Sensors for liquid level monitoring are typically divided into two categories – those which are used for continuous measurement of the amount of fluid and those which determine if predetermined level has be reached.
A common example of the former is for fuel levels in vehicles and water tank over-flow indicator for the latter.
There are many different types of sensors and which to use is often determined by a few key parameters of the application:
- continuous level monitoring or point level detection
- type of liquid (e.g., corrosive or non-corrosive)
- consistency of liquid (i.e., buoyancy, density, viscosity)
- measuring environment (e.g., hazardous, open area, closed container)
- power / electrical availability
- direct or indirect measuring (i.e., indirect relies on other characteristics such as pressure)
- contact or non-contact (i.e., will the sensor be in contact with the liquid or not)
A brief overview of the various types of sensors includes:
Float – The underlying principle for float sensors is the use of a mechanical switch which closes or opens due to the rise or fall, respectively, of the liquid level. The detection mechanism can be as simple as indirect or direct linkage (e.g., a float ball and metal arm in a toilet tank). Float sensors are direct measurement devices, which are placed in contact with the liquid and are used for point level detection. One provider of float switch assemblies is Fluidswitch .
Optical – Similar to floats, optical sensors are also direct measurement sensors placed in contact with the liquid for point level detection. The optical sensors use a light emitting diode (LED) to transmit an infrared beam to a paired receiver. By detecting a decrease in the beam intensity when liquid is present, the sensor determines when a level has been reached. The advantage of an optical system over a mechanical float is that the optical is solid state with no moving parts. Omron is a highly rated optical switch provider.
Conductive – Also a point level detection sensor which comes in contact with the fluid, a conductive sensor is solid state with no moving parts. This works only with liquids which are electrically conductive (e.g., water) as it uses a low-voltage, low-current to close an electrical circuit when the fluid level rises to fill the air gap between two electrodes. As with optical sensors, the conductive sensors are suitable for corrosive liquids. However due to the presence of electricity, this is not recommended for hazardous areas where a spark could cause ignition or explosion of the liquid (or its gas). A selection of conductive sensors can be found at SensorTechnics .
While it is possible to use multiple point level sensor to measure distinct interval levels within a container, it is generally preferable to implement a continuous monitoring mechanism to determine fluid levels. Here are some examples of those sensor types:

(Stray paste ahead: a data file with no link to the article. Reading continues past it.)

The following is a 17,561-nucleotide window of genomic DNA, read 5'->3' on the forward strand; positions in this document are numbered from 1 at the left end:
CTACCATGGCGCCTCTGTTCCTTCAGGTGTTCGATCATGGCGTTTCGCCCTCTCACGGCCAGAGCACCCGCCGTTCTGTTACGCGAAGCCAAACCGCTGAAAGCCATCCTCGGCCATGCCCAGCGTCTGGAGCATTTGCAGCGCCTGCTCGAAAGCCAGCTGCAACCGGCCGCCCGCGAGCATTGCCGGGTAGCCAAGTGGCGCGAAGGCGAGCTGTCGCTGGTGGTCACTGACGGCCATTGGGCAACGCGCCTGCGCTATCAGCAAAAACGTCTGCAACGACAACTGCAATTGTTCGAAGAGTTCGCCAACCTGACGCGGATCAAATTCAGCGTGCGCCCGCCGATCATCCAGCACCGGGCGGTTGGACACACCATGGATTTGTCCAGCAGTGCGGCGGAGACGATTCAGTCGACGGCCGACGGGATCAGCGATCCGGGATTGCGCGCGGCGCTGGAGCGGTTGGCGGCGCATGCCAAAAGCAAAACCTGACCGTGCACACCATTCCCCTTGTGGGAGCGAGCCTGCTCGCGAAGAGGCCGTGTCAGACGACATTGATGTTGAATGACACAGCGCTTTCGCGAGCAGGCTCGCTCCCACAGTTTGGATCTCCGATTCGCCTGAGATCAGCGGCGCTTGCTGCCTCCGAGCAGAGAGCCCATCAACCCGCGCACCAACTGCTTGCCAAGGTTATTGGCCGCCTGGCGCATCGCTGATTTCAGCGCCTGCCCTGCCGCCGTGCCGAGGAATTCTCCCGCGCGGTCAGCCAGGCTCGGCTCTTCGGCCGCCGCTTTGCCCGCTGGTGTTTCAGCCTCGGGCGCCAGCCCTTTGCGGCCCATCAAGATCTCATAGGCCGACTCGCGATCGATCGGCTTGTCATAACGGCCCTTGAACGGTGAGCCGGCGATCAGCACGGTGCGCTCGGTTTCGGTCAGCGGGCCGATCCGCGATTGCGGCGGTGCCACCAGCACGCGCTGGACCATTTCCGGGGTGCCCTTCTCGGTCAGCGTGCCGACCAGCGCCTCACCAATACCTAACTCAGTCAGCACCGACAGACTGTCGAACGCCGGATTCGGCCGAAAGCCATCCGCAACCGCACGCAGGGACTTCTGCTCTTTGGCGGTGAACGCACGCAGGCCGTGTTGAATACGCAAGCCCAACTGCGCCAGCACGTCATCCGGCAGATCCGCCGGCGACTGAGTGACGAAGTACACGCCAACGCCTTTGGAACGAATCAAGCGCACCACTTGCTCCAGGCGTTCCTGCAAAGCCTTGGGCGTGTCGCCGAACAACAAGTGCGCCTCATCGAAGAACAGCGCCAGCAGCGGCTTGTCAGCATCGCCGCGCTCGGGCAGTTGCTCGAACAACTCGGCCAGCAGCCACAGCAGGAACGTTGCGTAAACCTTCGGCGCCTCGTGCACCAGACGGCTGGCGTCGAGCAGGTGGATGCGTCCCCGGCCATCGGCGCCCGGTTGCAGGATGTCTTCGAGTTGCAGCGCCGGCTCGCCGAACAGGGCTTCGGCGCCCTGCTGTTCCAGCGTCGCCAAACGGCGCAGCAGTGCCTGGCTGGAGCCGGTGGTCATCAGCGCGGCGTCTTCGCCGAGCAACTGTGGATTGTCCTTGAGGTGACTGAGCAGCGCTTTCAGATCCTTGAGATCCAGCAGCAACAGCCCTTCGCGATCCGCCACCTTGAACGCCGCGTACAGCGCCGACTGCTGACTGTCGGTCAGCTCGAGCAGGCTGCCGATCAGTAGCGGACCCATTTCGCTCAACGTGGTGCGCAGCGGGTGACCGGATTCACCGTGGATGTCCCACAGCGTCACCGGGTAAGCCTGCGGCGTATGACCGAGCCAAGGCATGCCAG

Hydrostatic – This sensor in placed at the bottom of the container where the liquid is stored, typically a deep tank or reservoir. The weight of the liquid on the sensor is used to calculate the height of the column of liquid. The calculations take into account the type of liquid, as the specific density (“weight”) of the liquid can be different (e.g. water has a higher specific density that gasoline), and typically also compensates for variations due to temperature (e.g., a reservoir of water is warmer in summer, with a different specific gravity that in winter). It’s worth noting that hydrostatic pressure sensors are best used for very large volumes of liquid.
RF / Capacitance – These are also referred to as Admittance level sensors. These circuits use a radio wave in the MHz frequencies to create a very low alternating current (ac) circuit through the liquid. The conductivity of the circuit, termed admittance for ac, is measured to determine the liquid level. The conductivity will change based on the liquid level, and using a conversion table of level versus conductivity, the level is calculated. The sensor is in contact with the liquid, but this method uses an indirect measurement (e.g., the conductivity) to determine the level. Monitor supplies RF sensors.
Ultrasonic – This is similar to RADAR for detecting moving objects, although much simpler. High frequency acoustic waves in the 20 KHz to 200 KHz frequencies directed at the liquid and the reflected signal is detected at the transmitter. Using a table which translates the time it takes a particular frequency wave to travel in open air, the distance from the transmitter to the surface of the liquid is calculated. Since the distance to the bottom of the liquid is already know, simple subtraction yields the level of the liquid. An distinction for ultrasonic sensors from those previously discussed is that this is not in contact with the liquid. One supplier of ultrasonic sensors is Omega .
This overview only discussed the fundamentals of the most common liquid and fluid level sensors. For more details on the specific sensors and product reviews, please see our other related articles on this site.
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